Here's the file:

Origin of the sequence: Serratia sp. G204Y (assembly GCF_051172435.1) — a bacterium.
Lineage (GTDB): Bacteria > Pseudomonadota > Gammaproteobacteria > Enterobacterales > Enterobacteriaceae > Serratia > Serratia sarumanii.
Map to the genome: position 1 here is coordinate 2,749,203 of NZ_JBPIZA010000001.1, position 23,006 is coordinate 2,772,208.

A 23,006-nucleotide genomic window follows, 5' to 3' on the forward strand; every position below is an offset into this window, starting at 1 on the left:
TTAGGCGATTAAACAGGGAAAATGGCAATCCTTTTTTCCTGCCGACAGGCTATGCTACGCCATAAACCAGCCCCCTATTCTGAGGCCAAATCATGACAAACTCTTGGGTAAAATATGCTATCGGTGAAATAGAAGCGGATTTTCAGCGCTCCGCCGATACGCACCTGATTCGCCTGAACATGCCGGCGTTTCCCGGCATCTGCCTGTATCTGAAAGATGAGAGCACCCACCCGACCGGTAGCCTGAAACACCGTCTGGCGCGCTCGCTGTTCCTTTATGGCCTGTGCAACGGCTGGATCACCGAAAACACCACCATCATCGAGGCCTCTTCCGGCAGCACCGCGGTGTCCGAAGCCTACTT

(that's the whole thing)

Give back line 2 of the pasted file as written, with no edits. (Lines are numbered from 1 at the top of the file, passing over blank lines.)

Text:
Lineage (GTDB): Bacteria > Pseudomonadota > Gammaproteobacteria > Enterobacterales > Enterobacteriaceae > Serratia > Serratia sarumanii.